The final quote I offer is again from Msgr. O'Connor, about the issue of
infallibility in Lumen Gentium:
It is clear that the teaching of Vatican II on papal infallibility is a
verbatim re'sume' of the definition of the First Vatican Council.... The
infallibility promised by Christ to the entire Church is individually
present in the Successor of Peter who acts not as a private person but as
supreme teacher of the entire Church.
Vatican II inserts into its teaching at this point a reference to the Pope
as "Head of the College of bishops," something not specifically mentioned
in Vatican I. It may be inferred from this that a papal definition of
faith is, in some way, a collegial act. i.e. an act of the college of
bishops, by way of what we could call an "executive decision." The Pope
individually is able to act for the entire college of bishops in such an
act and do so without previous consultation or subsequent approbation.
This infallibility is exercised when the Pope "proclaims by a definitive
act doctrine concerning faith and morals." Vatican II's use of the word
"proclaims" (proclamat) is significant here. It does not use the word
"define." At Vatican I, some of the bishops objected to the use of the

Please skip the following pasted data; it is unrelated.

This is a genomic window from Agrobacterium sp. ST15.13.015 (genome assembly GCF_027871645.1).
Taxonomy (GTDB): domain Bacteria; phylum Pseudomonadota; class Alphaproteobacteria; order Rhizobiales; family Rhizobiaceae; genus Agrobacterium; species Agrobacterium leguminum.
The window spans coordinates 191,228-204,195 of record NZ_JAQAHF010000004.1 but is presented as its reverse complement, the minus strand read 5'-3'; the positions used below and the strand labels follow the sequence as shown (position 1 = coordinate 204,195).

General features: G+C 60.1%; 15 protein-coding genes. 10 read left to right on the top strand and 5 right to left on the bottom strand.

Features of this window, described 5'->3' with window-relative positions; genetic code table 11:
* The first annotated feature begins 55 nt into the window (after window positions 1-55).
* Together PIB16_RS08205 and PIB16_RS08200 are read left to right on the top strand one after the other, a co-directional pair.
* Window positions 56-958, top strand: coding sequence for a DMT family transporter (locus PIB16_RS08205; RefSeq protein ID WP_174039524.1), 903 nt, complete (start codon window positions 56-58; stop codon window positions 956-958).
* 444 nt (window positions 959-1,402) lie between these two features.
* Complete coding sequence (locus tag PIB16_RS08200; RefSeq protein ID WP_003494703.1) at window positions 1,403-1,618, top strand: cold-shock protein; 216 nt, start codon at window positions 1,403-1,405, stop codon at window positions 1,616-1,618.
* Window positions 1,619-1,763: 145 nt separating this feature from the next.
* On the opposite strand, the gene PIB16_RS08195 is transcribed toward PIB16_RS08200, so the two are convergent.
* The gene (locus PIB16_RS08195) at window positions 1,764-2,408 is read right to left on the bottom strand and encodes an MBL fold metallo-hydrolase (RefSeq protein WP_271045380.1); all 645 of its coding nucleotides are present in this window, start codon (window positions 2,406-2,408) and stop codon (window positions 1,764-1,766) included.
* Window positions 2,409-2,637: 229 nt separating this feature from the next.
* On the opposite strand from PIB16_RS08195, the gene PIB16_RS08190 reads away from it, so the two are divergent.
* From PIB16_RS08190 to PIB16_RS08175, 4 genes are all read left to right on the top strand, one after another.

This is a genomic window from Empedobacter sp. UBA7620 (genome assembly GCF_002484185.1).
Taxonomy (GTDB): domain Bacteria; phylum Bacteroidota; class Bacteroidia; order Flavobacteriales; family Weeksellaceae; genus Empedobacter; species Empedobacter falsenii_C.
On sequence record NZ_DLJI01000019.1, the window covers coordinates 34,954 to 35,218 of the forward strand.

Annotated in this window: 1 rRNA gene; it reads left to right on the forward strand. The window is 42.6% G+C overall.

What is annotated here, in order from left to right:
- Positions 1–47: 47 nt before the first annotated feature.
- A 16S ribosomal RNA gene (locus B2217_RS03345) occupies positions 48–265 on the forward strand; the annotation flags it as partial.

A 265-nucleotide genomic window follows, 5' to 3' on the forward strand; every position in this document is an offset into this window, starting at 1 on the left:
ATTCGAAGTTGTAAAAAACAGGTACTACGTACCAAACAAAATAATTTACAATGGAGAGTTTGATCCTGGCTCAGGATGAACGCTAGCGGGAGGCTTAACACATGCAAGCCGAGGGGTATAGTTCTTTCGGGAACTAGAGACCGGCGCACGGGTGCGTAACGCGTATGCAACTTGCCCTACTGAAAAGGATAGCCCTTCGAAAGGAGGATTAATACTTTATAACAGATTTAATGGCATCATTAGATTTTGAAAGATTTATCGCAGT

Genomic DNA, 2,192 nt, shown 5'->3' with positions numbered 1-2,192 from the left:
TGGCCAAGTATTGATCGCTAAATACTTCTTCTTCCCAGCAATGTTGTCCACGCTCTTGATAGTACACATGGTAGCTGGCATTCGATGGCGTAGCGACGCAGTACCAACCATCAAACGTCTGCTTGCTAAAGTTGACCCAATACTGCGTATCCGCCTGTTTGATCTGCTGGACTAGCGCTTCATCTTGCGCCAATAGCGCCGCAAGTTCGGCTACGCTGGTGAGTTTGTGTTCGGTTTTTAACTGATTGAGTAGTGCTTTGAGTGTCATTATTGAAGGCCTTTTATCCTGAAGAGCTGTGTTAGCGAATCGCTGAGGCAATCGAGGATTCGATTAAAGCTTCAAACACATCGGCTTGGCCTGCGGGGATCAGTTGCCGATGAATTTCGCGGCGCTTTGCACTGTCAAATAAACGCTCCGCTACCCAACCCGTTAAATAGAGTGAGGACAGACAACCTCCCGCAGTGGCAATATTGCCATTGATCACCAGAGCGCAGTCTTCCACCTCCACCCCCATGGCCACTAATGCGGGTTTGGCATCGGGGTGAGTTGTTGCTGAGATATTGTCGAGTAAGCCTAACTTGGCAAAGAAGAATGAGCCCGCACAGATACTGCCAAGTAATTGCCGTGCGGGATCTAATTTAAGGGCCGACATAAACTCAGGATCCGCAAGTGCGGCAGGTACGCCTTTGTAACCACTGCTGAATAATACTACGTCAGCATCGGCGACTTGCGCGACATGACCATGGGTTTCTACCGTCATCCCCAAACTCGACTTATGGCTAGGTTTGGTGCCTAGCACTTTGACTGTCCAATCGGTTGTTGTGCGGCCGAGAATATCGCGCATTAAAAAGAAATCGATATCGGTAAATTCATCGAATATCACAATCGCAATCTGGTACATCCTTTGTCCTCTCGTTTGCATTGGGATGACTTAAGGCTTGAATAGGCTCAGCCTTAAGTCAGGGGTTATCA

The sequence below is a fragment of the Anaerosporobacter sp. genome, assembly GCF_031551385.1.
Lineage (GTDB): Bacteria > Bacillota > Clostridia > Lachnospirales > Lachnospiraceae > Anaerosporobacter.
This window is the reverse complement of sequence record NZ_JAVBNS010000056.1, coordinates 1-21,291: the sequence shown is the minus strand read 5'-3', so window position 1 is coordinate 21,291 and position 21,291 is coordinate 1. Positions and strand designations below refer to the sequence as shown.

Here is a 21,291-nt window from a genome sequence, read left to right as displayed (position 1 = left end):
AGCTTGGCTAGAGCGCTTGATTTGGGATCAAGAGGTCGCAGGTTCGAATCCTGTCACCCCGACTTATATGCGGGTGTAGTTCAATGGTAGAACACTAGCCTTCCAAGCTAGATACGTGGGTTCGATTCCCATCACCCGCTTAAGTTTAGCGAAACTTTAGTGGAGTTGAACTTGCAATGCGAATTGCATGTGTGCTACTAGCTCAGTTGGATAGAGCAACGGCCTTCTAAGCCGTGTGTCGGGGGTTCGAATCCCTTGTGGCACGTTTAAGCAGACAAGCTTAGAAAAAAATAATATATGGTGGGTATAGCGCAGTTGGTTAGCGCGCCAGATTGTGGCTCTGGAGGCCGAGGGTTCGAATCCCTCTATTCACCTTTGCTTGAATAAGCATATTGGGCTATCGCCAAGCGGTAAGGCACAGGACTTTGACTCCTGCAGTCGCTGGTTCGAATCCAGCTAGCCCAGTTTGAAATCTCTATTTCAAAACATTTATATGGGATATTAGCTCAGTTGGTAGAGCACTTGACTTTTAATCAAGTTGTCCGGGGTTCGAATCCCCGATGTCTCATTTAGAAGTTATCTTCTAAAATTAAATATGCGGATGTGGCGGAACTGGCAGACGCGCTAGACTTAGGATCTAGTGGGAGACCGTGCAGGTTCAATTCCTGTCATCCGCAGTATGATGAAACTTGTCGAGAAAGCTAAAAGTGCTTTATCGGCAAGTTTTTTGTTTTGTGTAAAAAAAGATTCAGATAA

word "define" claiming that it was too restrictive and too juridical,
implying the use of a specific formula or limiting the Pope to putting an
end to a controversy which had arisen about something which was already a
matter of faith. The word was accepted only after Bishop Gasser had
assured the bishops that the word "define" was not to be understood in a
juridical sense but rather "signifies that the Pope directly and
conclusively pronounces his sentence about a doctrine which concerns
matters of faith or morals and does so in such a way that each one of the
faithful can be certain of the mind of the Apostolic See, of the mind of
the Roman Pontiff; in such a way, indeed, that he or she knows for certain
that such and such a doctrine is held to be heretical, proximate to
heresy, certain or erroneous, etc, by the Roman Pontiff." By substituting
the word "proclaims" for "defines" Vatican II has, in effect, answered the
objections of those bishops at Vatican I who wanted some other word
substituted for "defines." Closely following Gasser's explanation,
however, Vatican II immediately shows that it considers the words "define"